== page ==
Collections: Frances Wilkins - The EVIA Digital Archive Project

Music Performance in Scottish Evangelicalism, 2005-2008 (2005-2006)

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North of Scotland Gospel Male Voice Choir, Buckie, 2007. Image © Frances Wilkins.

This collection comprises video footage of gospel music events taking place during fieldwork in North-East Scotland from 2005 to 2008. These events were documented as part of a wider PhD research project into sacred singing traditions in fishing communities along the coast between Aberdeen and Wick, and in the Orkney and Shetland Islands. Many of the members of fishing communities in this region are members of evangelical Christian denominations such as the Baptist Church, Assemblies of God, Salvation Army, and the Brethren (Open, Exclusive and Churches of God) in addition to a number of independent congregations. These denominations have been dominant in the region since the Great Awakening of 1859-60 and subsequent revivals in the area including the 1874 visit of Dwight L Moody and Ira D Sankey. This visit resulted in the introduction of organ accompaniment in worship and a new gospel song repertoire which could be found in Sankey's Sacred Songs and Solos collection and the Redemption Songs hymn book.

The ethnographic films which comprise this collection provide a cross-section of some of the events in the region in which gospel singing and instrumental music are fundamental features. The collection includes the following:

  • A lecture on the life and work of Dwight L Moody and Ira D Sankey in North-East Scotland in 1874 dispersed by singing from the congregation of traditional gospel songs. This is held in Dyce parish church, just outside Aberdeen City, and is led by an elder of the Church of Scotland, Raymond Mack and the organist Tom Fobister who are both from Aberdeen. The event was held on November 2, 2005. The footage includes congregational singing, prayer, and address and lasts roughly two hours.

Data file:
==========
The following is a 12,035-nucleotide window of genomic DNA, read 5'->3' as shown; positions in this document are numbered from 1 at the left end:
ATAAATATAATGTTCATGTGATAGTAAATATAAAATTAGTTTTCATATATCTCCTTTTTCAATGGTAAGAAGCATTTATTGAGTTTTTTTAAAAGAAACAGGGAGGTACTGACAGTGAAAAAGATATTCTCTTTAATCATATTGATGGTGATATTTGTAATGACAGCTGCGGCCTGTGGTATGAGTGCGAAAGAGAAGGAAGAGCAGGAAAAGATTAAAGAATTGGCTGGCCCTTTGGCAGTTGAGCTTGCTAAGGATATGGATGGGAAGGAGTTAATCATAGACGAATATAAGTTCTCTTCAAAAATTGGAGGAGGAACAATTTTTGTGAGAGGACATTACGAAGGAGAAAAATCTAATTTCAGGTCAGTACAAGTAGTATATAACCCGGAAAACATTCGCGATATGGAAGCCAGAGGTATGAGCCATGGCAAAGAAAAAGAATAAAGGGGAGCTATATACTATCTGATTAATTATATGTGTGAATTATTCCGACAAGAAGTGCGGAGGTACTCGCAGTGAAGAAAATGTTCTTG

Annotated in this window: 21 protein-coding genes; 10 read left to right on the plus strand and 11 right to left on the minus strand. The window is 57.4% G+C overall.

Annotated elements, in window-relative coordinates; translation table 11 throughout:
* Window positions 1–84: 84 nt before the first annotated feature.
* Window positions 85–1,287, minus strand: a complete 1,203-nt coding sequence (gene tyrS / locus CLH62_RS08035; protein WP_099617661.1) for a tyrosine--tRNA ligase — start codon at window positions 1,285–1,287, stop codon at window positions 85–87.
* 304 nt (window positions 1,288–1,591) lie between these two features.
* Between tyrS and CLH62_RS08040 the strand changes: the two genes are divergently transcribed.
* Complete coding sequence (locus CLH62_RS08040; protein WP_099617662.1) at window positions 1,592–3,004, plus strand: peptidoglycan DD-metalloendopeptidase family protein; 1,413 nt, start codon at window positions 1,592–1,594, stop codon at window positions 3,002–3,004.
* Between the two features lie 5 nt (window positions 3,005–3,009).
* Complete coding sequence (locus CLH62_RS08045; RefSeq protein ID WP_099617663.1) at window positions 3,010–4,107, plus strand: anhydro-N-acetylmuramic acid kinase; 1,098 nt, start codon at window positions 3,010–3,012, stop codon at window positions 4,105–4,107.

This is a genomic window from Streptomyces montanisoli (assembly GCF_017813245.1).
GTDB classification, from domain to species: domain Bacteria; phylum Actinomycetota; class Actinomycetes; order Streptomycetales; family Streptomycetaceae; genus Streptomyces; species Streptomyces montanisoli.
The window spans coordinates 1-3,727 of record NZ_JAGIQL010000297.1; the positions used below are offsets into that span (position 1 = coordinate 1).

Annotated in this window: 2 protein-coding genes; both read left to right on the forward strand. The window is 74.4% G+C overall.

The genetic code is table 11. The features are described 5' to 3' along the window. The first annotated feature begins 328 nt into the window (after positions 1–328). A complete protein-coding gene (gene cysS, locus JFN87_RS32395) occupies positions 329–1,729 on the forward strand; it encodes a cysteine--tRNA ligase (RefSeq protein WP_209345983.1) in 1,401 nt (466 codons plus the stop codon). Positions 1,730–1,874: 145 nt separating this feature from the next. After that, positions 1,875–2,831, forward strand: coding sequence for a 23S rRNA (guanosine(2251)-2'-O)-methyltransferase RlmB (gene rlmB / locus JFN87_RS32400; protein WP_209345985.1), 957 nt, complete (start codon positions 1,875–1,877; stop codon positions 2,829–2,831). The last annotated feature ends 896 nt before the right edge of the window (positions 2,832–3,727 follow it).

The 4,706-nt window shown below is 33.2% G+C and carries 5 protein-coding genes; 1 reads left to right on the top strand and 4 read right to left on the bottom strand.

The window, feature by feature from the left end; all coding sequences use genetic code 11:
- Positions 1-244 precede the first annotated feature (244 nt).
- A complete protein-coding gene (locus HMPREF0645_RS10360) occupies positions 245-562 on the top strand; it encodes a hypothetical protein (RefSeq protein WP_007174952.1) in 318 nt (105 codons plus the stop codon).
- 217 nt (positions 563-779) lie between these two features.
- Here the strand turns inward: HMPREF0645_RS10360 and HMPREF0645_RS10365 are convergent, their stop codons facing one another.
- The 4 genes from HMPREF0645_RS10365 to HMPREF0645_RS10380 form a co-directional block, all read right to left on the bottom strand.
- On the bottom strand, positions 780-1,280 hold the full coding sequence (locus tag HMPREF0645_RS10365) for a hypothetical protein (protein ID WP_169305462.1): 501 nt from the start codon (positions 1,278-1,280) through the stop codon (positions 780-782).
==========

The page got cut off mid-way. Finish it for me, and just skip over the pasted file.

• An annual flute band walk in the coastal villages of Inverallochy and Cairnbulg, situated a few miles from the town of Fraserburgh in December 2005. The origins of this event date back to the temperance movement which started in the 1840s. It is attended by numerous members of the local population and includes a group playing evangelical hymn tunes on small wooden flutes, drummers, a band leader and pedestrians following behind.

  • Gospel sing-along event which took place in an Open Brethren hall in Torry, a residential area of Aberdeen. The event featured congregation, solo and duet singing with preaching, Bible readings and prayers, and took place in May 2006.

  • Anniversary celebrations of the Royal National Mission to Deep Sea Fishermen in St Fitticks Parish Church, Aberdeen. The event included choral singing from the North of Scotland Gospel Male Voice Choir and St Fitticks Youth Choir, and includes Bible readings, prayers and sermon.

This collection has not yet been peer reviewed but it is available online in the EVIA Project Archive.

Image © Frances Wilkins

Frances Wilkins is Lecturer in Ethnomusicology at the Elphinstone Institute, University of Aberdeen. Her research interests include Scottish and North American fiddle music and sacred singing traditions, English concertina performance, and traditional music education and transmission. She has conducted extensive field-based research into Scottish musical traditions, and since 2011 has been researching and recording the historical connections between Scottish and Cree fiddle music in the James Bay area of Canada.

She has written articles and book chapters on her research including her latest journal article, 'The Fiddlers of James Bay: Transatlantic Flows and Musical Indigenisation among the James Bay Cree' in MUSICultures Vol 40/1 (2013). She has been guest editor for academic publications including the peer-reviewed MUSICultures and Musiké journals, and is website reviews editor for the world of music (new series) journal of ethnomusicology.

At the University of Aberdeen, she teaches courses in Scottish traditional music, Ethnomusicology, World Music, and Soundscapes Studies. She maintains close links with the Hochschule für Musik und Theater Rostock in Germany, where she worked as a guest 'Eurolecturer' and researcher (funded by the Toepfer Foundation), in collaboration with Dr Barbara Alge, from 2010-2011.

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